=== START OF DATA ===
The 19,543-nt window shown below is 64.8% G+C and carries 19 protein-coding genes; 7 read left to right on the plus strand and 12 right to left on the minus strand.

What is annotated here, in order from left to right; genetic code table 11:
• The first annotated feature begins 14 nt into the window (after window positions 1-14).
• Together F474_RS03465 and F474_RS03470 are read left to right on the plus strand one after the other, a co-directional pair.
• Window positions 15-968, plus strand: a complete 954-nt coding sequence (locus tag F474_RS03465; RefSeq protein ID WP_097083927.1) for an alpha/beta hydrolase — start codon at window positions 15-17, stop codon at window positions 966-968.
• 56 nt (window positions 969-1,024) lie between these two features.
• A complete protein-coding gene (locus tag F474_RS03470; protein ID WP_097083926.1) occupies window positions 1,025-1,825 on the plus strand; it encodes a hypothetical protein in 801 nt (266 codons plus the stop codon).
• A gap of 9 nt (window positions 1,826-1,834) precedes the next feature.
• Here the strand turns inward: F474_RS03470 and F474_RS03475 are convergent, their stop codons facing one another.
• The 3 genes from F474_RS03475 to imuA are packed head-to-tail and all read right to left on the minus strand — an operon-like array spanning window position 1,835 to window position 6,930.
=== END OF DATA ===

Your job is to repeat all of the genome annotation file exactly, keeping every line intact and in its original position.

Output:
The 19,543-nt window shown below is 64.8% G+C and carries 19 protein-coding genes; 7 read left to right on the plus strand and 12 right to left on the minus strand.

What is annotated here, in order from left to right; genetic code table 11:
• The first annotated feature begins 14 nt into the window (after window positions 1-14).
• Together F474_RS03465 and F474_RS03470 are read left to right on the plus strand one after the other, a co-directional pair.
• Window positions 15-968, plus strand: a complete 954-nt coding sequence (locus tag F474_RS03465; RefSeq protein ID WP_097083927.1) for an alpha/beta hydrolase — start codon at window positions 15-17, stop codon at window positions 966-968.
• 56 nt (window positions 969-1,024) lie between these two features.
• A complete protein-coding gene (locus tag F474_RS03470; protein ID WP_097083926.1) occupies window positions 1,025-1,825 on the plus strand; it encodes a hypothetical protein in 801 nt (266 codons plus the stop codon).
• A gap of 9 nt (window positions 1,826-1,834) precedes the next feature.
• Here the strand turns inward: F474_RS03470 and F474_RS03475 are convergent, their stop codons facing one another.
• The 3 genes from F474_RS03475 to imuA are packed head-to-tail and all read right to left on the minus strand — an operon-like array spanning window position 1,835 to window position 6,930.